Karelian was recognized in a regulation by the then president Tarja Halonen in November 2009, in accordance with the European Charter for Regional or Minority Languages.
The Russian language is the most spoken immigrant language in Finland (1.6%). The Russian language has no official minority language status in Finland, though historically it served as the third co-official language with Finnish and Swedish for a very short period between 1900 and 1917.
All municipalities outside Åland where both official languages are spoken by either at least 8% of the population or at least 3,000 people are considered bilingual. Swedish reaches these criteria in 59 out of 336 municipalities located in Åland (where this does not matter) and the coastal areas of Ostrobothnia region, Southwest Finland (especially in Åboland outside Turku) and Uusimaa. Outside these areas there are some towns with significant Swedish-speaking minorities not reaching the criteria. Thus the inland is officially unilingually Finnish-speaking. Finnish reaches the criteria everywhere but in Åland and in three municipalities in the Ostrobothnia region, which is also the only region on the Finnish mainland with a Swedish-speaking majority (52% to 46%).
The Sami languages have an official status in the northernmost Finland, in Utsjoki, Inari, Enontekiö and part of Sodankylä, regardless of proportion of speakers.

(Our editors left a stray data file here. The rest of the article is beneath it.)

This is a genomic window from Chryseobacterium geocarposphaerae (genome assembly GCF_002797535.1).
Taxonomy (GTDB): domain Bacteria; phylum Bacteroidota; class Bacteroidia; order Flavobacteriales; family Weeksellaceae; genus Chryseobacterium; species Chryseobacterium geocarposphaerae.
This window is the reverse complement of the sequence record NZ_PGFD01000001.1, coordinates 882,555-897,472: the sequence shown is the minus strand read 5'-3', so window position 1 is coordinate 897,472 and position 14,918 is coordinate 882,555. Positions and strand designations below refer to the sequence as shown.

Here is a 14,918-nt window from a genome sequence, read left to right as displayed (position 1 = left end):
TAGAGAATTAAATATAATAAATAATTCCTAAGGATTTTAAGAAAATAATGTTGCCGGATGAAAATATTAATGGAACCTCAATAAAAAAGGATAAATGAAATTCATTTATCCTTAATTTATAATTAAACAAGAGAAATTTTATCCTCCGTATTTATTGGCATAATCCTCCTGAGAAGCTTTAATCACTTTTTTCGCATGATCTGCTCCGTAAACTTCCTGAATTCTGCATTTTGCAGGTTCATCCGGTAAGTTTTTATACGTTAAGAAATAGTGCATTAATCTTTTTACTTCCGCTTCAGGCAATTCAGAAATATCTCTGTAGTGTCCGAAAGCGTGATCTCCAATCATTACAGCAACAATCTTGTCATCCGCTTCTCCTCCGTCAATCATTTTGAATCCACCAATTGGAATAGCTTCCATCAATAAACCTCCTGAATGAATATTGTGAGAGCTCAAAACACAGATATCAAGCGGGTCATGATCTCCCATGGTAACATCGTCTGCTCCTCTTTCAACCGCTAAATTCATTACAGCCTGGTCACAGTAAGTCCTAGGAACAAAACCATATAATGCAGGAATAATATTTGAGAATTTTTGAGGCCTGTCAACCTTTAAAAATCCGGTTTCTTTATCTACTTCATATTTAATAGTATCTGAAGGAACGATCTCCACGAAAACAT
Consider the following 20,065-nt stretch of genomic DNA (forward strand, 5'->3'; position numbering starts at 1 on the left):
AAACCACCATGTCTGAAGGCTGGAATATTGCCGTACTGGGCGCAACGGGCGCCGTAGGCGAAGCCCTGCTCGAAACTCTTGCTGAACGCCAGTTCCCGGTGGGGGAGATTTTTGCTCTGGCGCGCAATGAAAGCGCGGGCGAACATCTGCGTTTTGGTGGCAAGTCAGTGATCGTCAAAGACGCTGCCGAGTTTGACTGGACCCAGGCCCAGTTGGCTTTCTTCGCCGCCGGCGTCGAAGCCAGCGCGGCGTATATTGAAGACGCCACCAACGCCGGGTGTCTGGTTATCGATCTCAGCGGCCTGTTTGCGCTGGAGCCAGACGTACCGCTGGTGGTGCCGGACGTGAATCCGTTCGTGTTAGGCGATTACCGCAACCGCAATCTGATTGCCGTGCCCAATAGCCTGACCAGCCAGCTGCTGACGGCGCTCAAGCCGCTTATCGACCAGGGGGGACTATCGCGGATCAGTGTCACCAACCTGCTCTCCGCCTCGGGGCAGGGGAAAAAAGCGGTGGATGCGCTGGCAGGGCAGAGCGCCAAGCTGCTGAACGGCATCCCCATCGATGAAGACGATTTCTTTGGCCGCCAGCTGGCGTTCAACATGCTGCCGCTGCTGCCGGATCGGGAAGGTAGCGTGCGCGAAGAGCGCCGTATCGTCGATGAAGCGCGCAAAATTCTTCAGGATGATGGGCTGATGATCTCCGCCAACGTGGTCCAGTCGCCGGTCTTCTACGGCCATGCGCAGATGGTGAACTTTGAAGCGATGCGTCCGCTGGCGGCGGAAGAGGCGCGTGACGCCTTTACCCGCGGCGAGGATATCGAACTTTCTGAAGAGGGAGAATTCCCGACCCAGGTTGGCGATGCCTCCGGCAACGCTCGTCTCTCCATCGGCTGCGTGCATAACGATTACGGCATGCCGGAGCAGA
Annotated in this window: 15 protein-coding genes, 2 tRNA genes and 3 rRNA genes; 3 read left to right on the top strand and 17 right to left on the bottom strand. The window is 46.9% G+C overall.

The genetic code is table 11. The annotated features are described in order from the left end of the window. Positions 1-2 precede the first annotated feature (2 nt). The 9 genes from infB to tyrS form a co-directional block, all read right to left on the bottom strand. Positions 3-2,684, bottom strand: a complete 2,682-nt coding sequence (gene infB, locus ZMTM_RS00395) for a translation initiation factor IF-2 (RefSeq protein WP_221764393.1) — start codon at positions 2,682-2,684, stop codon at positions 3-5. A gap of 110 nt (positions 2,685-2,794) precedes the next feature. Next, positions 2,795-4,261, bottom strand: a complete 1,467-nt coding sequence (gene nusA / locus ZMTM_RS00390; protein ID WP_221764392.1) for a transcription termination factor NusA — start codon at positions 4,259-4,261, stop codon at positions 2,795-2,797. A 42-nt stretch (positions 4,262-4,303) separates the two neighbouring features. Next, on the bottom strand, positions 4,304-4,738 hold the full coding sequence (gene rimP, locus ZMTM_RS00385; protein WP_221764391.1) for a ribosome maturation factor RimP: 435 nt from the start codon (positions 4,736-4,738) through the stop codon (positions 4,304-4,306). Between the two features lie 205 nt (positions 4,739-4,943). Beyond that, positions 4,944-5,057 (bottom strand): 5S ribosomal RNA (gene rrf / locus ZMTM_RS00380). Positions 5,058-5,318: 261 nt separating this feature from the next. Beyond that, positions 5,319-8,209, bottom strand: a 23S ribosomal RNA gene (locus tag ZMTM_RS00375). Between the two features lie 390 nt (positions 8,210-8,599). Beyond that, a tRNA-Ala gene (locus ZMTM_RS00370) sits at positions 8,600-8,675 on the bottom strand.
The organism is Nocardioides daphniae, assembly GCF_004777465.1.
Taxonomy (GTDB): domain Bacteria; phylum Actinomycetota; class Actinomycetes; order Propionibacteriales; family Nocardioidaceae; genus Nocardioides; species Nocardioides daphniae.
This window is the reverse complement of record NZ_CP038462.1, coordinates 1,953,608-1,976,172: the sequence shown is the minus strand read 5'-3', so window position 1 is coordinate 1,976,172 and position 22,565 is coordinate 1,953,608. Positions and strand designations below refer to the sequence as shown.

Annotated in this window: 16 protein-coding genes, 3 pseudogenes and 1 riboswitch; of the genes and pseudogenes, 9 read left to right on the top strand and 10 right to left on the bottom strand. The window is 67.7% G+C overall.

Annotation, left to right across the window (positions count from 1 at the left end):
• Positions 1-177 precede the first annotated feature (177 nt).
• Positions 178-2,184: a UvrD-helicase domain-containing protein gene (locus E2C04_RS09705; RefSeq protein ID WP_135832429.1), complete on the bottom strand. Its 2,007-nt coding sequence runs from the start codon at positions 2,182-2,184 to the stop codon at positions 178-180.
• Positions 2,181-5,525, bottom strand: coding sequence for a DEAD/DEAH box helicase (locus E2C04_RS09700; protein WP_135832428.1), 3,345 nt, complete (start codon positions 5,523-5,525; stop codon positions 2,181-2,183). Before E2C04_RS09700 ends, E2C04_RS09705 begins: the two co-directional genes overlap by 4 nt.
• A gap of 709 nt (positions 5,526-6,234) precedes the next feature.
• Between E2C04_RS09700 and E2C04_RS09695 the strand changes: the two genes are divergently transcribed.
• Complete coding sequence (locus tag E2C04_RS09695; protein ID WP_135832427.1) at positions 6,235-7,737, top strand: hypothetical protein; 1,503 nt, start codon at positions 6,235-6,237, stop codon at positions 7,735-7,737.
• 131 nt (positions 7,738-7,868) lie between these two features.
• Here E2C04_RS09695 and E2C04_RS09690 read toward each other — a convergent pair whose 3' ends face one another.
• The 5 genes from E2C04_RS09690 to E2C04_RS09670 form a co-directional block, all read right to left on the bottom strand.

In the bilingual municipalities signs are in both languages, important documents are translated and authorities have to be able to serve in both languages. Authorities of the central administration have to serve the public in both official languages, regardless of location, and in Sami in certain circumstances.
Places often have different names in Finnish and in Swedish, both names being equally official as name of the town. For a list, see Names of places in Finland in Finnish and in Swedish.
93% of Finns aged 18–64 can speak a foreign language, and 78% can speak two or more. 2,184,000 or 66% can speak both Swedish and English, while 1,003,000 (30%) can speak German and English and 882,000 (27%) Swedish and German.
|Family||No. of speakers||Percentage|
((cite journal)): Cite journal requires